Regular Issue

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Volume #3, Number #1

Published in December, 1998

Three perspectives have been prevalent in explaining the rapid growth of rural industry in China: producer cooperative, local government ownership, and market transition. This article contends that the first two approaches do not hold empirically. Instead, the market transition can better interpret the dynamics of the Chinese development. However, it lacks a comprehensive framework for the analysis of property rights across regions. A concept of local property rights regime is proposed to explore the processes of informal privatization in China. This research finds that the strategy of informal privatization, on the one hand, provided enterprises with incentives for rapid growth; but on the other hand, it brought about complicated webs of pseudo-ownership arrangements. The pseudo-ownership enabled rural cadres to manipulate property rights. Farmland were re concentrated in the hands of village leadership; and collective assets were transferred into private coffers. The peasants, deprived under this pattern of privatization, staged collective protests in response to the collusion between cadres and local governments. Whether to overhaul the vague property rights or not has become a dilemma for the central government. It is predicted that if this issue is not resolved properly, the rising rural conflict could dampen the rural development and threaten the Communist power.

Jieh-min Wu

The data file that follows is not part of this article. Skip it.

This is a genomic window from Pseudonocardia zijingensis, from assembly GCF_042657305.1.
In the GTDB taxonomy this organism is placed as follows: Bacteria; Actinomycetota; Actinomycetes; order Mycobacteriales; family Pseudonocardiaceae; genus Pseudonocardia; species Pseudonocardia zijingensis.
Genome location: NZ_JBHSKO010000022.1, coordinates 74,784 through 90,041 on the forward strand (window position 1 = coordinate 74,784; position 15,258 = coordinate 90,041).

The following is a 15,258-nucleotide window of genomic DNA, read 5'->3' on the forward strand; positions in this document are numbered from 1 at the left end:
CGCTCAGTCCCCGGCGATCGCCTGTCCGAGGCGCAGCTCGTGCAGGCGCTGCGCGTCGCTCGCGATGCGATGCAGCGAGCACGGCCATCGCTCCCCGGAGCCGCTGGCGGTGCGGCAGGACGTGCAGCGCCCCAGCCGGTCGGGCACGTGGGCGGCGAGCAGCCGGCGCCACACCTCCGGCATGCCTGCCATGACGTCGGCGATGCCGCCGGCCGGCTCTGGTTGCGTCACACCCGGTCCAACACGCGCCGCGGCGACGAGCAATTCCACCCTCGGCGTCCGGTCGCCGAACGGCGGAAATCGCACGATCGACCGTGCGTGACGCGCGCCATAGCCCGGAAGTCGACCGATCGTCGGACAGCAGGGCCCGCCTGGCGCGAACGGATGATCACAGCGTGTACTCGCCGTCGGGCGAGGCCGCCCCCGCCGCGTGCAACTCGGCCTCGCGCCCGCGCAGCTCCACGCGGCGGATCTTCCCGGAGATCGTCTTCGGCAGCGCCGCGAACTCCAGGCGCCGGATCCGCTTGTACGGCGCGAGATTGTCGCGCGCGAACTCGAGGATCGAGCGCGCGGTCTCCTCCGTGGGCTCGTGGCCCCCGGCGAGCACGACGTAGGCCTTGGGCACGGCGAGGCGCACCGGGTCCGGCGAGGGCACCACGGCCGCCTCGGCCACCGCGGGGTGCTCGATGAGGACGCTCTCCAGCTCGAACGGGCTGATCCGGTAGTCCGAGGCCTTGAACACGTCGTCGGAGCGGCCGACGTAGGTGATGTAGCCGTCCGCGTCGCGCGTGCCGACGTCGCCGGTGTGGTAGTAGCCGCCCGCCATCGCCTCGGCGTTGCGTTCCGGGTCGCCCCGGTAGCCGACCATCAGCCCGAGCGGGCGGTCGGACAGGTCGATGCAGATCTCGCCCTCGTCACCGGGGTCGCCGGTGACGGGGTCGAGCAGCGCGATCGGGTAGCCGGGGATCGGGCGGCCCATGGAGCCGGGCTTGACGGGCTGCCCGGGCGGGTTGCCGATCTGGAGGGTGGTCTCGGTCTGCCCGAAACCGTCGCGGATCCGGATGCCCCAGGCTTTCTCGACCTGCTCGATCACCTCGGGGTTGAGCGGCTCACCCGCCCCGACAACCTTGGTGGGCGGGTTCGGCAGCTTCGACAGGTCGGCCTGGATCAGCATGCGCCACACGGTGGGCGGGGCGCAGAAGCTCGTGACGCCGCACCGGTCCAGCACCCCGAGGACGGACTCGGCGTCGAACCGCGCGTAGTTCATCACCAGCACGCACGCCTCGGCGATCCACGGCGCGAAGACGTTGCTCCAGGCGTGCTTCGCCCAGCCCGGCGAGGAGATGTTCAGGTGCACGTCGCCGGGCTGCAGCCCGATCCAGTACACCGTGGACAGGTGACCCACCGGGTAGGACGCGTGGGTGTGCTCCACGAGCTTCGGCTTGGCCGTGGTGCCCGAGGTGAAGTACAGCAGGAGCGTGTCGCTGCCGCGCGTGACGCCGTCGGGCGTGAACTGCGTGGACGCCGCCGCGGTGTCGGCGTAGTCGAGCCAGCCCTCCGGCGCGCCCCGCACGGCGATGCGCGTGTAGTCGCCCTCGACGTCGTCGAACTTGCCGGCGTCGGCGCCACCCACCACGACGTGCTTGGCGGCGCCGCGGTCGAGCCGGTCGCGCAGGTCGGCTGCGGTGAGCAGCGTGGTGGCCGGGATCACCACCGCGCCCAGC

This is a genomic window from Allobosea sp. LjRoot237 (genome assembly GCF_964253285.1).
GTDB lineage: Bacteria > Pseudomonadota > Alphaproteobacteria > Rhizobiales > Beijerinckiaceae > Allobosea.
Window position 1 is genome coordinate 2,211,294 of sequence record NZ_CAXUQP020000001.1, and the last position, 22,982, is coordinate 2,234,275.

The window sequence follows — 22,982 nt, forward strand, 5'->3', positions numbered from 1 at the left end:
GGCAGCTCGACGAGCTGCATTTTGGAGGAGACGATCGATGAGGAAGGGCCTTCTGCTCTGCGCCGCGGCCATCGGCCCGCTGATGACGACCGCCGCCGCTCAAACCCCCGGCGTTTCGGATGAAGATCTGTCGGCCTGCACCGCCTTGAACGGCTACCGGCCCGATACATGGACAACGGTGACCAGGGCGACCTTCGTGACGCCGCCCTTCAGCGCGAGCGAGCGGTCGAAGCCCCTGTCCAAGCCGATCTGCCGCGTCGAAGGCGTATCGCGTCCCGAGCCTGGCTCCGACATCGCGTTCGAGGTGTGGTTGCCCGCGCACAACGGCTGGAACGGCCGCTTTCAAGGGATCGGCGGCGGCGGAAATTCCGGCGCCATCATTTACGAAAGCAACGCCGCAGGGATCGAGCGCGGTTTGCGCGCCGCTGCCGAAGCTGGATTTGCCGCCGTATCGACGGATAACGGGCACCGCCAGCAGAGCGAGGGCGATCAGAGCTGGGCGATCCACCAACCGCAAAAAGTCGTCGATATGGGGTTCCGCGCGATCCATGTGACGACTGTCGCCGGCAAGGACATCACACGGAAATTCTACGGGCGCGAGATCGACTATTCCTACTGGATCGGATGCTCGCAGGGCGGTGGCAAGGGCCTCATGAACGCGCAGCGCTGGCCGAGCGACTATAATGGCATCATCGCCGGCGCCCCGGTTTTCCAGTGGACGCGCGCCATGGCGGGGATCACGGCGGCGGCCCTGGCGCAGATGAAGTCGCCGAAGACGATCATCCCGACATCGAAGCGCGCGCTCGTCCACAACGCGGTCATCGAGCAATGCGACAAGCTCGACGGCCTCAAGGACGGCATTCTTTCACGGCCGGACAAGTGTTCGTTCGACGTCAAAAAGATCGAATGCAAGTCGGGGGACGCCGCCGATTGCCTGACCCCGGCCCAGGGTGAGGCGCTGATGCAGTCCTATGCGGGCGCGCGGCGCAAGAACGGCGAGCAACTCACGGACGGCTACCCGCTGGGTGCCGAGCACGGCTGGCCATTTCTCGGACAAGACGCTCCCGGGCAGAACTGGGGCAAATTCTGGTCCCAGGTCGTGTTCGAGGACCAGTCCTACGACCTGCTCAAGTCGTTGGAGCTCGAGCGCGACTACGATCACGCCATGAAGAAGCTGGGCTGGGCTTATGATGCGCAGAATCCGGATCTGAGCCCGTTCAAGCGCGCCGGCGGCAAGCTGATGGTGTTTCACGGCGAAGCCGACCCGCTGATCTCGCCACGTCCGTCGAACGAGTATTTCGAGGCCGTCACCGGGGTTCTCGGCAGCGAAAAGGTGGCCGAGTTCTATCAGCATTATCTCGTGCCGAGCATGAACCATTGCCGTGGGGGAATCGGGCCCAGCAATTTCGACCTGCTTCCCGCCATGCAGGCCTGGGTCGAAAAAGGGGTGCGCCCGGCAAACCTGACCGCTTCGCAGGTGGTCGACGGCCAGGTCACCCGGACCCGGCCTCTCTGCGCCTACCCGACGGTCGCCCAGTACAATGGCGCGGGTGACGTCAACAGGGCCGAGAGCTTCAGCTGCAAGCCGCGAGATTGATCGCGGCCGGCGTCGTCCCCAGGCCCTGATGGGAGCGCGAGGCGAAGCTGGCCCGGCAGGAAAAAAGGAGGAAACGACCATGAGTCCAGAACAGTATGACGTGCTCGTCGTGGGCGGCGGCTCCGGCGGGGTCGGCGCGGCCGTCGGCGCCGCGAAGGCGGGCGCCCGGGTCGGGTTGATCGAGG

How is social order possible? We can find that the Bunun of Taketonpu effectively used the principle of mabeedasan (consensus without dissidence) to select their Lisigadan Ius-an and Lavian so as to maintain their politico-social order under Japanese colonial rule. Everybody could obtain three kinds of power respectively through different kinds of exchange: isipawuvaif, isipsaif, and ishnoo. The first one is based on the direct competition among people with individual hanido power which is quite similar to the power of utilitarianism in a capitalist society. The second is derived from the sharing of hanido. It was the most dominant power in the Bunun society. The third is based on imitation which is quite popular among the aboriginal peoples in Southeast Asia. The second and the third are to form the special features of the Bunun society. Furthermore, the meaning of the power is illuminated through their concepts of the person and hanido. At the same time, under Japanese colonial rule, a new concept of seizin or politics had gradually emerged among the Bunun which refers to events in connection to the external government. This concept has been strengthened by the rule of Nationalist government after World War II. It has established new political order along with the set-up of local administration via formal and informal organizations. And new economic order is formed in the development of capitalist economy, new cultural order under the formation of new classification systems. Moreover, by means of Han immigrants and Presbyterian Churches as agencies, the establishment of these new orders with different kinds of power are not aware of local Bunun. However, it seems that these new orders reassure them of their "Concept of politics referring to events with the external government and distinguish their original politico-social order from the external political order. They also regard various governments as powerfully dominant with strong hanido power that they have the obligation to take care of the subordinate. Just like their understanding of civil society by which they emphasize different social groups with different capabilities can reach the stage of equality under the necessary guarantee for their respective welfare, these unique visions are derived from their original concept of the person. So, it is the native culture that shapes their visions of social order and politics which in turn influence the pattern of their reaction. In this way, we also manifest the contribution of new tendency of cultural studies in political anthropology.